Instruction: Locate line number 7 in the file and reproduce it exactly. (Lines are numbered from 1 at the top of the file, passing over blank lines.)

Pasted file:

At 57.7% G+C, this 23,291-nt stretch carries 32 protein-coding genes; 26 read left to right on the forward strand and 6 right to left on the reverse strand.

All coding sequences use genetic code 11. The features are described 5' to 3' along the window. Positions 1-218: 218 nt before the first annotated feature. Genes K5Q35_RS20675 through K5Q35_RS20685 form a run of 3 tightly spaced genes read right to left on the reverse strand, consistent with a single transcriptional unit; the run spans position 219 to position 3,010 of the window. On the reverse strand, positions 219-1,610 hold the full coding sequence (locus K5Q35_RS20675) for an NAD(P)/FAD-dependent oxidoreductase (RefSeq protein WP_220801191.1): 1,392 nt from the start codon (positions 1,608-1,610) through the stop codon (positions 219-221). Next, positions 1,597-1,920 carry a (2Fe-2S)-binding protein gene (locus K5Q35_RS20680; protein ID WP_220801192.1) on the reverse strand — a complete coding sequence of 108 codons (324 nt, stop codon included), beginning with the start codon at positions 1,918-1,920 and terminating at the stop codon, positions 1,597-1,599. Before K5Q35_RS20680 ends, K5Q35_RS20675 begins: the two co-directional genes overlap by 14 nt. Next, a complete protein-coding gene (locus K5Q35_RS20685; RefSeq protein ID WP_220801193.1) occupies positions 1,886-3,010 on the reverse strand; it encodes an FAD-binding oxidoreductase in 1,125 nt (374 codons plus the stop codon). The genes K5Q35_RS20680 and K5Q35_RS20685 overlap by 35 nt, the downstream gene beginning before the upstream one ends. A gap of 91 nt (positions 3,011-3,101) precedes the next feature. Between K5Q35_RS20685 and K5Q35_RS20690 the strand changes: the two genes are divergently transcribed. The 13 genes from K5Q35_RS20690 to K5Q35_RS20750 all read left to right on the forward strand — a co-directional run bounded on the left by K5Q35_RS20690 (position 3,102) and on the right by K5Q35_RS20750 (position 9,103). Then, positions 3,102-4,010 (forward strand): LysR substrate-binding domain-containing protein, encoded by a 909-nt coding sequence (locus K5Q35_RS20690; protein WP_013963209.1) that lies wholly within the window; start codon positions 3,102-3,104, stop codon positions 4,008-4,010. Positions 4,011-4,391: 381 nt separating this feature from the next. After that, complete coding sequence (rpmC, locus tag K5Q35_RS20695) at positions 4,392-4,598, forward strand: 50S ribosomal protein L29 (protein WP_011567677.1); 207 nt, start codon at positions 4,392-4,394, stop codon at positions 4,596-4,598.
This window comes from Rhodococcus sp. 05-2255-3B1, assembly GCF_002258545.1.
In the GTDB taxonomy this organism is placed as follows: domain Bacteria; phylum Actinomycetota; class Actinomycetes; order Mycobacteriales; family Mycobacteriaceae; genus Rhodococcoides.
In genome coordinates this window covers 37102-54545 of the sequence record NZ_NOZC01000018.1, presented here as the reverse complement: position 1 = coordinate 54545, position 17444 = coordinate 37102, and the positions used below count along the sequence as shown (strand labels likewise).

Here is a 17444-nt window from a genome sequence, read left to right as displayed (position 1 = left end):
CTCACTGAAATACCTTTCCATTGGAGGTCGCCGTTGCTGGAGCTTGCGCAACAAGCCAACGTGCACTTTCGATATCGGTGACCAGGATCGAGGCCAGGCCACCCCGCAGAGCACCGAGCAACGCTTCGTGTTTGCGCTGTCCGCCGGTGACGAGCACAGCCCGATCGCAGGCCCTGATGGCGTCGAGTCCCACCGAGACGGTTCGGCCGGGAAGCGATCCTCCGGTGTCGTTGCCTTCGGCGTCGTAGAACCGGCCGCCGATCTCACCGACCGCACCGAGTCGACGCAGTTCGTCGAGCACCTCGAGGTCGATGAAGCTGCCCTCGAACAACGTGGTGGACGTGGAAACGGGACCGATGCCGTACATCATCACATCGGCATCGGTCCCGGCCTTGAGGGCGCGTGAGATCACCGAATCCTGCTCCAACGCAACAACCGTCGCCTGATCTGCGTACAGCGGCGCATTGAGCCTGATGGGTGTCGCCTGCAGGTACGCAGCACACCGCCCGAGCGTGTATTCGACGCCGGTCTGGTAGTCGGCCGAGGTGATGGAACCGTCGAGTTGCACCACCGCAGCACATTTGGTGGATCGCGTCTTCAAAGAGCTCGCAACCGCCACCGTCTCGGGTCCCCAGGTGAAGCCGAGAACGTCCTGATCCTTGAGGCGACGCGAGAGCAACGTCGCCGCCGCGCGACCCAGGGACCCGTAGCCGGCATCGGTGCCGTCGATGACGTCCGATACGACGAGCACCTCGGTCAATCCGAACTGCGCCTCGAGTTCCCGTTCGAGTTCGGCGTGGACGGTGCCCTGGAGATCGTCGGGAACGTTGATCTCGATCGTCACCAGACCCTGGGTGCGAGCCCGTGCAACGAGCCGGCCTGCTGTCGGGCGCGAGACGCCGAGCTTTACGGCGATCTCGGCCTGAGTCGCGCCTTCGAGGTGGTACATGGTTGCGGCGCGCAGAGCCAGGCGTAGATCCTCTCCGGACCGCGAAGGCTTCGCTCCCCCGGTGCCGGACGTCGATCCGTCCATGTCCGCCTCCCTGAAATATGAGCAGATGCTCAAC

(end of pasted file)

CTCACTGAAATACCTTTCCATTGGAGGTCGCCGTTGCTGGAGCTTGCGCAACAAGCCAACGTGCACTTTCGATATCGGTGACCAGGATCGAGGCCAGGCCACCCCGCAGAGCACCGAGCAACGCTTCGTGTTTGCGCTGTCCGCCGGTGACGAGCACAGCCCGATCGCAGGCCCTGATGGCGTCGAGTCCCACCGAGACGGTTCGGCCGGGAAGCGATCCTCCGGTGTCGTTGCCTTCGGCGTCGTAGAACCGGCCGCCGATCTCACCGACCGCACCGAGTCGACGCAGTTCGTCGAGCACCTCGAGGTCGATGAAGCTGCCCTCGAACAACGTGGTGGACGTGGAAACGGGACCGATGCCGTACATCATCACATCGGCATCGGTCCCGGCCTTGAGGGCGCGTGAGATCACCGAATCCTGCTCCAACGCAACAACCGTCGCCTGATCTGCGTACAGCGGCGCATTGAGCCTGATGGGTGTCGCCTGCAGGTACGCAGCACACCGCCCGAGCGTGTATTCGACGCCGGTCTGGTAGTCGGCCGAGGTGATGGAACCGTCGAGTTGCACCACCGCAGCACATTTGGTGGATCGCGTCTTCAAAGAGCTCGCAACCGCCACCGTCTCGGGTCCCCAGGTGAAGCCGAGAACGTCCTGATCCTTGAGGCGACGCGAGAGCAACGTCGCCGCCGCGCGACCCAGGGACCCGTAGCCGGCATCGGTGCCGTCGATGACGTCCGATACGACGAGCACCTCGGTCAATCCGAACTGCGCCTCGAGTTCCCGTTCGAGTTCGGCGTGGACGGTGCCCTGGAGATCGTCGGGAACGTTGATCTCGATCGTCACCAGACCCTGGGTGCGAGCCCGTGCAACGAGCCGGCCTGCTGTCGGGCGCGAGACGCCGAGCTTTACGGCGATCTCGGCCTGAGTCGCGCCTTCGAGGTGGTACATGGTTGCGGCGCGCAGAGCCAGGCGTAGATCCTCTCCGGACCGCGAAGGCTTCGCTCCCCCGGTGCCGGACGTCGATCCGTCCATGTCCGCCTCCCTGAAATATGAGCAGATGCTCAAC